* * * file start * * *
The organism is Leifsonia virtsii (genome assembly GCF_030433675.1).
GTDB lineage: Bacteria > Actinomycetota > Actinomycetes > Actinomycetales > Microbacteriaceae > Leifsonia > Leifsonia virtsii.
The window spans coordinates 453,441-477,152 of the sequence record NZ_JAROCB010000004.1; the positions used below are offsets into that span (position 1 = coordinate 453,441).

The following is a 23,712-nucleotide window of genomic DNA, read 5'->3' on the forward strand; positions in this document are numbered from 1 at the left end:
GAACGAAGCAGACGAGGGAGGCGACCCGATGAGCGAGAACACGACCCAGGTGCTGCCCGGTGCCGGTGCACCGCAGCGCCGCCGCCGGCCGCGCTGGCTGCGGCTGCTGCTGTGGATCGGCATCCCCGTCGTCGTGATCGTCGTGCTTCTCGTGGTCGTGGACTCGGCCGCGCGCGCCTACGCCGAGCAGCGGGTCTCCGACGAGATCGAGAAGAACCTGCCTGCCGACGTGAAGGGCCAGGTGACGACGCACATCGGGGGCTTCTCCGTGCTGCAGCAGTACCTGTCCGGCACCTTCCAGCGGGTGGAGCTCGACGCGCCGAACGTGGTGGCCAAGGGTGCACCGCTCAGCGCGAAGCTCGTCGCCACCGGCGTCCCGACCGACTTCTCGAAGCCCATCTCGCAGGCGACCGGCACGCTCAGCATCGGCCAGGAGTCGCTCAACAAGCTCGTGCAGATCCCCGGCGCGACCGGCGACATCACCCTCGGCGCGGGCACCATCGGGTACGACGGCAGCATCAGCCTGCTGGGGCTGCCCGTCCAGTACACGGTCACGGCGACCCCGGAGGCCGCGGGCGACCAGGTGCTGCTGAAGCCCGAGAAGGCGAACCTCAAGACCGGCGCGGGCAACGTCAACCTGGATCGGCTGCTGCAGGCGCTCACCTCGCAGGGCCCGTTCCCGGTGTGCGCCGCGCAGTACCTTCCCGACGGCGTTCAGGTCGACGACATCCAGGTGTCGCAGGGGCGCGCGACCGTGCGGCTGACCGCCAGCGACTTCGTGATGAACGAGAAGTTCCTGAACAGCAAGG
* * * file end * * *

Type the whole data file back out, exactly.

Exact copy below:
The organism is Leifsonia virtsii (genome assembly GCF_030433675.1).
GTDB lineage: Bacteria > Actinomycetota > Actinomycetes > Actinomycetales > Microbacteriaceae > Leifsonia > Leifsonia virtsii.
The window spans coordinates 453,441-477,152 of the sequence record NZ_JAROCB010000004.1; the positions used below are offsets into that span (position 1 = coordinate 453,441).

The following is a 23,712-nucleotide window of genomic DNA, read 5'->3' on the forward strand; positions in this document are numbered from 1 at the left end:
GAACGAAGCAGACGAGGGAGGCGACCCGATGAGCGAGAACACGACCCAGGTGCTGCCCGGTGCCGGTGCACCGCAGCGCCGCCGCCGGCCGCGCTGGCTGCGGCTGCTGCTGTGGATCGGCATCCCCGTCGTCGTGATCGTCGTGCTTCTCGTGGTCGTGGACTCGGCCGCGCGCGCCTACGCCGAGCAGCGGGTCTCCGACGAGATCGAGAAGAACCTGCCTGCCGACGTGAAGGGCCAGGTGACGACGCACATCGGGGGCTTCTCCGTGCTGCAGCAGTACCTGTCCGGCACCTTCCAGCGGGTGGAGCTCGACGCGCCGAACGTGGTGGCCAAGGGTGCACCGCTCAGCGCGAAGCTCGTCGCCACCGGCGTCCCGACCGACTTCTCGAAGCCCATCTCGCAGGCGACCGGCACGCTCAGCATCGGCCAGGAGTCGCTCAACAAGCTCGTGCAGATCCCCGGCGCGACCGGCGACATCACCCTCGGCGCGGGCACCATCGGGTACGACGGCAGCATCAGCCTGCTGGGGCTGCCCGTCCAGTACACGGTCACGGCGACCCCGGAGGCCGCGGGCGACCAGGTGCTGCTGAAGCCCGAGAAGGCGAACCTCAAGACCGGCGCGGGCAACGTCAACCTGGATCGGCTGCTGCAGGCGCTCACCTCGCAGGGCCCGTTCCCGGTGTGCGCCGCGCAGTACCTTCCCGACGGCGTTCAGGTCGACGACATCCAGGTGTCGCAGGGGCGCGCGACCGTGCGGCTGACCGCCAGCGACTTCGTGATGAACGAGAAGTTCCTGAACAGCAAGG